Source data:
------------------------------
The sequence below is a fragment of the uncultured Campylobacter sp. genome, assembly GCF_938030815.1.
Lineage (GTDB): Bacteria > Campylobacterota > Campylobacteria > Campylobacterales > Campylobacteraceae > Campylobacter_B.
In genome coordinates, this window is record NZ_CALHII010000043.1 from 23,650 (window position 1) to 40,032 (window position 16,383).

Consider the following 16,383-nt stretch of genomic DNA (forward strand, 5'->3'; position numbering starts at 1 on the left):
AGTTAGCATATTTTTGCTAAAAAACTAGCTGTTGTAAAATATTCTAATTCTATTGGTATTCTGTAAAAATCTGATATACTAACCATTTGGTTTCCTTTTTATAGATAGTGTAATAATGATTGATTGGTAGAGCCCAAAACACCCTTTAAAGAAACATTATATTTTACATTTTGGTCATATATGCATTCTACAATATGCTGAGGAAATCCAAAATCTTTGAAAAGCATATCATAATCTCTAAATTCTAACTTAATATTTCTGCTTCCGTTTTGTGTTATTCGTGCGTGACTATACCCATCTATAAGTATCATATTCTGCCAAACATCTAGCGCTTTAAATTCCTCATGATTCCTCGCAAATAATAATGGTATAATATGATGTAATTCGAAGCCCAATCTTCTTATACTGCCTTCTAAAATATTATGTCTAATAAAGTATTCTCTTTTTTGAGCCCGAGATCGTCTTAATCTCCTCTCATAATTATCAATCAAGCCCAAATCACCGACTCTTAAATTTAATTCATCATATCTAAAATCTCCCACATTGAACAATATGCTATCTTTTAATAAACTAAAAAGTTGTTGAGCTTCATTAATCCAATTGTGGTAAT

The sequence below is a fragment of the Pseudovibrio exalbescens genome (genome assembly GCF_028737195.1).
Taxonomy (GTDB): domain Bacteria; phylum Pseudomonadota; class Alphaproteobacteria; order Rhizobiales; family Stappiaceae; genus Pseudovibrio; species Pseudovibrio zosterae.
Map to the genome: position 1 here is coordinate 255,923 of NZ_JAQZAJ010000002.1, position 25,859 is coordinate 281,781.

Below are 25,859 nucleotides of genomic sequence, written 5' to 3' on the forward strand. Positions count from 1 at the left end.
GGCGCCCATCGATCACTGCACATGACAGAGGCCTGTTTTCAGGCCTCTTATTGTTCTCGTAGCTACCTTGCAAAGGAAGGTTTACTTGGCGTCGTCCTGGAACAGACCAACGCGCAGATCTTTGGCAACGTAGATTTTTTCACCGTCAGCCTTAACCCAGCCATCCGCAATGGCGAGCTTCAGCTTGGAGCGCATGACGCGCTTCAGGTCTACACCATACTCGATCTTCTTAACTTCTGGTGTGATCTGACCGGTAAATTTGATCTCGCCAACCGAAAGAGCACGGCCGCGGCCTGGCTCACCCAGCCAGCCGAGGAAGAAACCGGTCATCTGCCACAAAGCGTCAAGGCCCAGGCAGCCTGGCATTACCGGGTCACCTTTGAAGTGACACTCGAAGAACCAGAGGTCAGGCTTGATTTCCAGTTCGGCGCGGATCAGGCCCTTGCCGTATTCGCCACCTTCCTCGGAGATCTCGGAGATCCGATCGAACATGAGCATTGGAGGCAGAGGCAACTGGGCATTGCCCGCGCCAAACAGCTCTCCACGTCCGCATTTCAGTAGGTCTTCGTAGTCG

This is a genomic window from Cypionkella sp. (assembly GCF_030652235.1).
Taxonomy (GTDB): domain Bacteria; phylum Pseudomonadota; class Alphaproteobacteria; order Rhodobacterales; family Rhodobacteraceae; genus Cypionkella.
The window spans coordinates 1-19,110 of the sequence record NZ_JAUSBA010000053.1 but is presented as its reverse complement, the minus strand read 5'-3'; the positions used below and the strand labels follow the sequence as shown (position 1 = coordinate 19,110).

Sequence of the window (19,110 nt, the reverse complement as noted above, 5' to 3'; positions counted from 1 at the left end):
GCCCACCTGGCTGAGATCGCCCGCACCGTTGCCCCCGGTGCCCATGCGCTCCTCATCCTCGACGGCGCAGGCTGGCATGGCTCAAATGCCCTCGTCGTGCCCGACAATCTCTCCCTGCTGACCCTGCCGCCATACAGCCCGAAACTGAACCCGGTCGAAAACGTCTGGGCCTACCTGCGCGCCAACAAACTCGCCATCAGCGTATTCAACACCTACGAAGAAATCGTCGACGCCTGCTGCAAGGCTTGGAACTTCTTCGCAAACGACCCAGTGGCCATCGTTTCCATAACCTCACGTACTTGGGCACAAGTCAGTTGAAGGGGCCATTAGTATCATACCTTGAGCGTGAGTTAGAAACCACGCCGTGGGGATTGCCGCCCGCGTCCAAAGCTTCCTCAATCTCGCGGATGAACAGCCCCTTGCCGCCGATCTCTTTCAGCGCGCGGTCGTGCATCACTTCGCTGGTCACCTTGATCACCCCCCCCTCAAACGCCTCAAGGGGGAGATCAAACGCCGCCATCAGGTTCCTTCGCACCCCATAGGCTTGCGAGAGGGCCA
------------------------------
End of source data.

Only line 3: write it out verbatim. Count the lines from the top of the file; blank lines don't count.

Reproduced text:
In genome coordinates, this window is record NZ_CALHII010000043.1 from 23,650 (window position 1) to 40,032 (window position 16,383).